"저의 집에 사세요!"
Translation:Live in my house!
That actually makes so much sense! I was angry at program, because I had to translate both "buy my house" and "live in my house", and I couldn't tell the difference. But now I get it! here, a location marking particle is attached to house, so it cannot really be buy. And if you want to use buy, you'd have to use the object marking particle.
Right. If you want to say "Buy my house" 집 would be the object that is being bought.
"Live in my house." uses 집에 to indicate in/at.
It's being used with -세요 which is a command. So it's more like you are telling someone to do something rather than suggesting by saying "please..."
But the politeness of 'please' is inherent in -세요 (the imperative of -시다). The more direct, informal imperative would be 살아 or even 살아라. So, I disagree that 'please' is inapplicable here.
I agree, half of the time "please" is accepted, exactly because we are using a very polite form. I think it should always be accepted.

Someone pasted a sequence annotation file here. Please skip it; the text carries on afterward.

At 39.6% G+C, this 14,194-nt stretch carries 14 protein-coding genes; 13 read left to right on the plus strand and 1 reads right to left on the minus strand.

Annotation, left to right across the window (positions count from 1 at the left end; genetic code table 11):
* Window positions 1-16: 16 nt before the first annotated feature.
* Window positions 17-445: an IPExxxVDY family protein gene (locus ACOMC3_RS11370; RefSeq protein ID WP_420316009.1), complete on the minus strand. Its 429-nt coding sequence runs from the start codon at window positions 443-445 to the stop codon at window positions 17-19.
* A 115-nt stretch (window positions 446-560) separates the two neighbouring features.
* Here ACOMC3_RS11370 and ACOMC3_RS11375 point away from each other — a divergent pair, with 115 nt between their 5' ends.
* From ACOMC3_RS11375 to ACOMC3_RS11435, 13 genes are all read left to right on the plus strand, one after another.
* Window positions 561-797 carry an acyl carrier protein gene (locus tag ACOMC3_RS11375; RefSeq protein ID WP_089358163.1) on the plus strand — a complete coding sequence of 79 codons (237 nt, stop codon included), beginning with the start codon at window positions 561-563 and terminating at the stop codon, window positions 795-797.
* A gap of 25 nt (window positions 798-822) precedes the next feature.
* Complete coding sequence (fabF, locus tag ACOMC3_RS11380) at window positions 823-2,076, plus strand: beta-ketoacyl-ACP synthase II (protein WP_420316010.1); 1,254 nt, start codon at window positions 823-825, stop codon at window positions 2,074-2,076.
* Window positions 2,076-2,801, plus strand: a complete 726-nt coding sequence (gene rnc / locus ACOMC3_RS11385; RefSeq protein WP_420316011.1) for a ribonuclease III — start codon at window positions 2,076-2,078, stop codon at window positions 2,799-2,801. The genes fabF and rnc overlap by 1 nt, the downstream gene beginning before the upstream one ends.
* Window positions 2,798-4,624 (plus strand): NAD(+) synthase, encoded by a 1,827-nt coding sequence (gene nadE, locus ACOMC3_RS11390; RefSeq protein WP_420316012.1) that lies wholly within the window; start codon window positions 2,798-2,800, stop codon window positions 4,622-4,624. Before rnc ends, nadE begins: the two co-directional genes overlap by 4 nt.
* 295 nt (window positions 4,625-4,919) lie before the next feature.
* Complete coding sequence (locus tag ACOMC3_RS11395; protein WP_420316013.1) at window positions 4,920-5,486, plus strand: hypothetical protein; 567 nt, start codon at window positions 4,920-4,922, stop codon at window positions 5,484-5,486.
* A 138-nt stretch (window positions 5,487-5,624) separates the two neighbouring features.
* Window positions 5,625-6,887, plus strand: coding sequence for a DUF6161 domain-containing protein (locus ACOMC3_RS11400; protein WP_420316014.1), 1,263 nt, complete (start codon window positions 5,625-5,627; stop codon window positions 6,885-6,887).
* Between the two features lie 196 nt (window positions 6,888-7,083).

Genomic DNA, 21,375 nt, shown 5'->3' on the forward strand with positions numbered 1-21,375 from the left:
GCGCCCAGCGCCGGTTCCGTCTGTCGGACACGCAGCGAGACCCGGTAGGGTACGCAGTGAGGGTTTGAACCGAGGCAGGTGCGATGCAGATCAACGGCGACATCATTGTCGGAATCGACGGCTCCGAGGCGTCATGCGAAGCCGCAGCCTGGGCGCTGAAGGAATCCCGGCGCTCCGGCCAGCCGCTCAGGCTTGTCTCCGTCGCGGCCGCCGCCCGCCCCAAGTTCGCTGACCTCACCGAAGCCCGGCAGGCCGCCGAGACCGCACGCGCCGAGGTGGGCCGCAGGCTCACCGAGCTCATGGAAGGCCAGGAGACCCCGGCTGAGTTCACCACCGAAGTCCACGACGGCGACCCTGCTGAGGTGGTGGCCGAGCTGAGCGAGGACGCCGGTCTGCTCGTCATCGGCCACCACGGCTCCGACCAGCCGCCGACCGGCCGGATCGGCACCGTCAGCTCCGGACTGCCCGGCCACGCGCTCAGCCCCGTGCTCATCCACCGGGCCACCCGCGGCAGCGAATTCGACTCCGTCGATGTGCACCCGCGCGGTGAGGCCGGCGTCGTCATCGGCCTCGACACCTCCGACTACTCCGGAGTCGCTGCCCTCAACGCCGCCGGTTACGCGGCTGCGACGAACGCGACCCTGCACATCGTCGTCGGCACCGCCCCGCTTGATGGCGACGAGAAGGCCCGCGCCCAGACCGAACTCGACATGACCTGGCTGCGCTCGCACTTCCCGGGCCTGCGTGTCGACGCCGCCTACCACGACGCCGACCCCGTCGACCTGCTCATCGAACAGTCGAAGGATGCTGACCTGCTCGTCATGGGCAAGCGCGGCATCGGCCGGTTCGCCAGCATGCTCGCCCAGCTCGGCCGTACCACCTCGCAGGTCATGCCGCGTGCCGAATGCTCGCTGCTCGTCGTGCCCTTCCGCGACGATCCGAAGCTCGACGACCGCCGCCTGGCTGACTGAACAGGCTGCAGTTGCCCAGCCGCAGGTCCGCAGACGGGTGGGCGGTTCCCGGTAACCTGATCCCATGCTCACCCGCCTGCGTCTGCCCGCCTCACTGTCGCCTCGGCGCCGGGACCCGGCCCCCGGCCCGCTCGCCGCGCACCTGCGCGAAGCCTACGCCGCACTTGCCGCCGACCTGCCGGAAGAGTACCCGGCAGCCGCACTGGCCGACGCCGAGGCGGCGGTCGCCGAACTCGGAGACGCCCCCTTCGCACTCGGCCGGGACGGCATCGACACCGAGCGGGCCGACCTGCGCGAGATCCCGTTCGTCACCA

No, because the verb stem of 살다 (살-) ends in a ㄹ (리을), so the ㄹ is dropped when making it honorific (살다 > 사시다 > 사세요). The same process happens to similar verbs like 팔다 (>파세요), 말다 (하지 마세요), etc. This also makes 사세요 the polite imperative for both 사다 and 살다.
You can usually tell the difference by the context. "저의 집에 사세요"~"Live in my house." Here, the house is not the object, and you wouldn't say "Buy in my house," so this would tell you that the word being used here is "live." On the other hand, "저의 집을 사세요," means "Buy my house," and you wouldn't say "Live my house," so you would know that the word being used here is "Buy"